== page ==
RENÉ MAGRITTE (1898-1967)
RENÉ MAGRITTE (1898-1967)
RENÉ MAGRITTE (1898-1967)
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RENÉ MAGRITTE (1898-1967)
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THE SURREALIST WORLD OF ROSALIND GERSTEN JACOBS AND MELVIN JACOBS
RENÉ MAGRITTE (1898-1967)

Eloge de la dialectique

Details
RENÉ MAGRITTE (1898-1967)
Eloge de la dialectique
signed 'Magritte' (lower left); titled and dated '"L'Eloge de la Dialectique" 1948' (on the reverse)
gouache on paper
14 x 17 7⁄8 in. (35.6 x 44.5 cm.)
Painted in 1948
Provenance
Galerie Alexandre Iolas, Paris (acquired from the artist, November 1948).
William and Noma Copley, Longpont (acquired from the above).
Gift from the above to Rosalind Gersten as a birthday present, 1955.
Literature
Letter from R. Magritte to A. Iolas, 8 January 1948.
Letter from R. Magritte to A. Iolas, 24 January 1948.
Letter from R. Magritte to A. Iolas, 8 November 1948.
H. Torczyner, Magritte: Ideas and Images, New York, 1977, p. 133, no. 246 (illustrated).
D. Sylvester, ed., René Magritte: Catalogue Raisonné, Gouaches, Temperas, Watercolours and Papiers Collés, 1918-1967, New York, 1994, vol. IV, p. 116, no. 1285 (illustrated).
Exhibited
Dallas Museum for Contemporary Arts and Museum of Fine Arts of Houston, René Magritte in America, December 1960-February 1961, no. 77 (titled L'Age du Dialectique).
New York, Albert Landry Galleries, René Magritte in New York Private Collections, October-November 1961, no. 31 (titled L'Age du Dialectique).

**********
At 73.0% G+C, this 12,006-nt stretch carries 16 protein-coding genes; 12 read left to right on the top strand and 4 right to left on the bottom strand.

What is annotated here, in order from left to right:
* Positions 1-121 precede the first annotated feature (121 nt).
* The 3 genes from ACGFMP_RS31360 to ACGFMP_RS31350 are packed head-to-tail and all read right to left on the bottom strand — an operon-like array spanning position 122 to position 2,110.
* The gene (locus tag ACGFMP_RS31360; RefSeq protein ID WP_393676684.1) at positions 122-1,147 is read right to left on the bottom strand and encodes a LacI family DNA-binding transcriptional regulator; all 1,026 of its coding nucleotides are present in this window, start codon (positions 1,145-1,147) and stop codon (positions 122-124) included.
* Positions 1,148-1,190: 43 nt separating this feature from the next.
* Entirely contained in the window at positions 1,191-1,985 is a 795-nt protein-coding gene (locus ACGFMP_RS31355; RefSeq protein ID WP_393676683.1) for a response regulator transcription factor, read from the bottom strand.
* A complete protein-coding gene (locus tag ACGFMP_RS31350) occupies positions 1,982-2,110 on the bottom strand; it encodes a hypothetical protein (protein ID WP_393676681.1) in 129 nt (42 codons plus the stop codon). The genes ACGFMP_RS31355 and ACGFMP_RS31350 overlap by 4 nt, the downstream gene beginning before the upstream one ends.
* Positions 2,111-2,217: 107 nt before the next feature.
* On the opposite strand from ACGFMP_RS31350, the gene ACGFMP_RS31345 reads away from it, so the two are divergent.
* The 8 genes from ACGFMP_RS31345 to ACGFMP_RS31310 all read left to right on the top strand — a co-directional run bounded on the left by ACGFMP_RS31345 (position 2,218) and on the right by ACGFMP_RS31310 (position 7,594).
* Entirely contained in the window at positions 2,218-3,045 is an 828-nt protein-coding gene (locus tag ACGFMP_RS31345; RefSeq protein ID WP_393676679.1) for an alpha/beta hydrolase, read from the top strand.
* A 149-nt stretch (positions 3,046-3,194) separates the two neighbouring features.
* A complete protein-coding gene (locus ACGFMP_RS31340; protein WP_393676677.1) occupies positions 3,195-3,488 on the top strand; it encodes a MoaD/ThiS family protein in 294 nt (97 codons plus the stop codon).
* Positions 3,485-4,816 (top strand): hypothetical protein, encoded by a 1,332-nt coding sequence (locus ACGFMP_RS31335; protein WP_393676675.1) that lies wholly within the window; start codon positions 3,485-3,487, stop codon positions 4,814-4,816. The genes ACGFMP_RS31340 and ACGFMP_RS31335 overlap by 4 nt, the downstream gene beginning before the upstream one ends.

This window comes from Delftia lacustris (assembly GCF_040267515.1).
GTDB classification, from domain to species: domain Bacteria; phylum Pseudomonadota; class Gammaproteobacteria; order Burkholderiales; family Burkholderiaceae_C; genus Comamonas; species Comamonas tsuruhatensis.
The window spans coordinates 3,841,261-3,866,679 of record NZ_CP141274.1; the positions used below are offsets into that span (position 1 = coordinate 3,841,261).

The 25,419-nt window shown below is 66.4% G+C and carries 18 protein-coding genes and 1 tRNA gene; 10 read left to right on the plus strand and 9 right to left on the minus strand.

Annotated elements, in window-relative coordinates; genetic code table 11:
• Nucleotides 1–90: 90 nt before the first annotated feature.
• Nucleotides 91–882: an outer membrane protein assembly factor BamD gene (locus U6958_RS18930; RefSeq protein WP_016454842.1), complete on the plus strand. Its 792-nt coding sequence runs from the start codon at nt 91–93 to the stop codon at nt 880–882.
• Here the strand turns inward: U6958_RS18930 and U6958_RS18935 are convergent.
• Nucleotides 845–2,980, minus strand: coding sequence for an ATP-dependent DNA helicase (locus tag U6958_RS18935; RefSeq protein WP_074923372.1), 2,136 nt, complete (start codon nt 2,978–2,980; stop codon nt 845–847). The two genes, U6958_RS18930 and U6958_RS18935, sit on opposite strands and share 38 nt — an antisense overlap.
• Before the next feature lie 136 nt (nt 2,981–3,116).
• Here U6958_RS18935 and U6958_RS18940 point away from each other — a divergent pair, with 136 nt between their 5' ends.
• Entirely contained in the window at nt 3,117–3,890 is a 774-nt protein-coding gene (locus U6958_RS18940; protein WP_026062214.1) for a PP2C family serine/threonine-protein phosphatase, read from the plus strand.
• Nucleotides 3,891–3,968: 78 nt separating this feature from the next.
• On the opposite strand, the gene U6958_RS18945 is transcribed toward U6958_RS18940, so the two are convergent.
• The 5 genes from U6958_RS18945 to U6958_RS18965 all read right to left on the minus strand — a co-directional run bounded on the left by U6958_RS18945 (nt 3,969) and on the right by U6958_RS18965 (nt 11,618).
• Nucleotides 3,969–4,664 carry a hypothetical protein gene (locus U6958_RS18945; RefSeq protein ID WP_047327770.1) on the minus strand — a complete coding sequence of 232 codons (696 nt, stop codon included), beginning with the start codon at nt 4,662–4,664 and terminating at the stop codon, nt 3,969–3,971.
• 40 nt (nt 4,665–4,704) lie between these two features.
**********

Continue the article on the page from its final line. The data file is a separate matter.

Little Rock, Arkansas Art Center, Magritte, May-June 1964.
Miami, Museum of Contemporary Art, Sweet Dreams and Nightmares: Dada and Surrealism from the Rosalind and Melvin Jacobs Collection, March-May 2000, no. 9 (illustrated in color).
Fukui Fine Arts Museum; Okazakai City Museum; Saitama Modern Art Museum; Yamanashi Prefectural Museum of Art and Tokushima Modern Art Museum, Man Ray: I Am an Enigma, June 2004-March 2005.
New York, Pace/MacGill Gallery, The Long Arm of Coincidence: Selections from the Rosalind and Melvin Jacobs Collection, April-May 2009, p. 3 (illustrated in color, pl. 9).

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Lot Essay

René Magritte’s poetic gouache, Eloge de la dialectique, was the first work to enter Rosalind Gersten's collection. In 1954, she had met the Surrealist gallerist, patron and artist, William Copley, and his new wife, Noma, at a dinner in New York. A year later, Roz was invited to the Copleys’ country home, Longpont, just outside Paris, which had become a favorite meeting place for a coterie of artists in the post-war years, including Man Ray, Marcel Duchamp, Max Ernst, Dorothea Tanning, Roland Penrose and Lee Miller.

Surrounded by the Copleys’ famed surrealist collection, it was here that Roz fell in love with Eloge de la dialectique. The couple, knowing how much she loved it, gave to her as a birthday present. “It was just so beautiful,” Roz recollected. “I longed for it… It influenced everything we collected from then on. We only bought things that spoke to us, never thinking of their future value” (quoted in E. Ellis et al., At Home with Art: How Art Lovers Live with and Care for their Collections, New York, 1999, p. 52).